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School massacre spurs California push for tighter gun controls
LOS ANGELES (Reuters) - California lawmakers, seizing on new calls for gun controls following the massacre of 26 people at a Connecticut elementary school, rolled out proposals on Tuesday to close loopholes in the state's assault weapons ban and restrict ammunition sales.
The moves quickly put California at the forefront of what was expected to be a new wave of proposed firearm restrictions at the state and federal levels in the wake of the shooting rampage at Sandy Hook Elementary School in Newtown, Connecticut.
State Senator Leland Yee introduced a bill that would prohibit gun owners from fitting semi-automatic weapons with devices, known as "bullet buttons" or "mag magnets," that allow them to be easily reloaded with multiple rounds of ammunition.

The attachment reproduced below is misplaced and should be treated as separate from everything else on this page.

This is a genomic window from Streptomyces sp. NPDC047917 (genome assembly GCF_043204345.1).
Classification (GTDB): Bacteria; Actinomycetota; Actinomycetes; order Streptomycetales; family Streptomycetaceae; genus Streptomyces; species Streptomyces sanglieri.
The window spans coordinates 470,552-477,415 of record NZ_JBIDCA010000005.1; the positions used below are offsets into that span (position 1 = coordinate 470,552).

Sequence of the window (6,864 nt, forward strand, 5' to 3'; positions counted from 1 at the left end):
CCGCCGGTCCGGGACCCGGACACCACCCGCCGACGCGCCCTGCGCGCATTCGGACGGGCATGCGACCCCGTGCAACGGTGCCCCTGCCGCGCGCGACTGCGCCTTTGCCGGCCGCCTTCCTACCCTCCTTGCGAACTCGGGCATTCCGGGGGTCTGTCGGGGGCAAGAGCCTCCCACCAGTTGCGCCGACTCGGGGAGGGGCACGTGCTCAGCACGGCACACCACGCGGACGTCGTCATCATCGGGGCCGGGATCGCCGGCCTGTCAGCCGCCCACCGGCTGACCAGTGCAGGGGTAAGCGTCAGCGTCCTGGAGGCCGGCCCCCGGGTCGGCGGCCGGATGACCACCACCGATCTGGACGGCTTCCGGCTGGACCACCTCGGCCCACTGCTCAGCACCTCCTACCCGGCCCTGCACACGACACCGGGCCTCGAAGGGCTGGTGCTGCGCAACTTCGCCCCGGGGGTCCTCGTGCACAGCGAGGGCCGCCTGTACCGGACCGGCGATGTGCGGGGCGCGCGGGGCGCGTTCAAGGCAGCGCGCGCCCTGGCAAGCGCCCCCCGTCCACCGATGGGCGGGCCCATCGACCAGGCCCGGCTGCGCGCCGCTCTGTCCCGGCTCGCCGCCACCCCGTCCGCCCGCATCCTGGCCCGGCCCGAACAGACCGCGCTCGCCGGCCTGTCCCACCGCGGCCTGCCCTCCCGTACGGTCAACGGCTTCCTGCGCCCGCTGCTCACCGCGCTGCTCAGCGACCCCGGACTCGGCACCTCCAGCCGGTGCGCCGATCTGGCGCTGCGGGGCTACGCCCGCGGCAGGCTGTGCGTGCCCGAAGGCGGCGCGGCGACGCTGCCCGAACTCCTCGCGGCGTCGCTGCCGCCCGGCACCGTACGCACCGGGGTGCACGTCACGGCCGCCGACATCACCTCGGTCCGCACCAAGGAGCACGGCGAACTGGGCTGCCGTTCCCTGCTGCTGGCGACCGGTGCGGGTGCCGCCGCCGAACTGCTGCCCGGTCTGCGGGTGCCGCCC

The San Francisco Democrat's proposed measure would also prohibit add-on kits that allow high capacity magazines. He said he was drafting legislation that would require yearly background checks for gun ownership and toughen safety requirements.
His move came as state Senator Kevin De Leon, a Democrat from Los Angeles, said he would introduce a bill this week requiring ammunition buyers in the nation's most populous state to obtain a permit issued by the U.S. Department of Justice.
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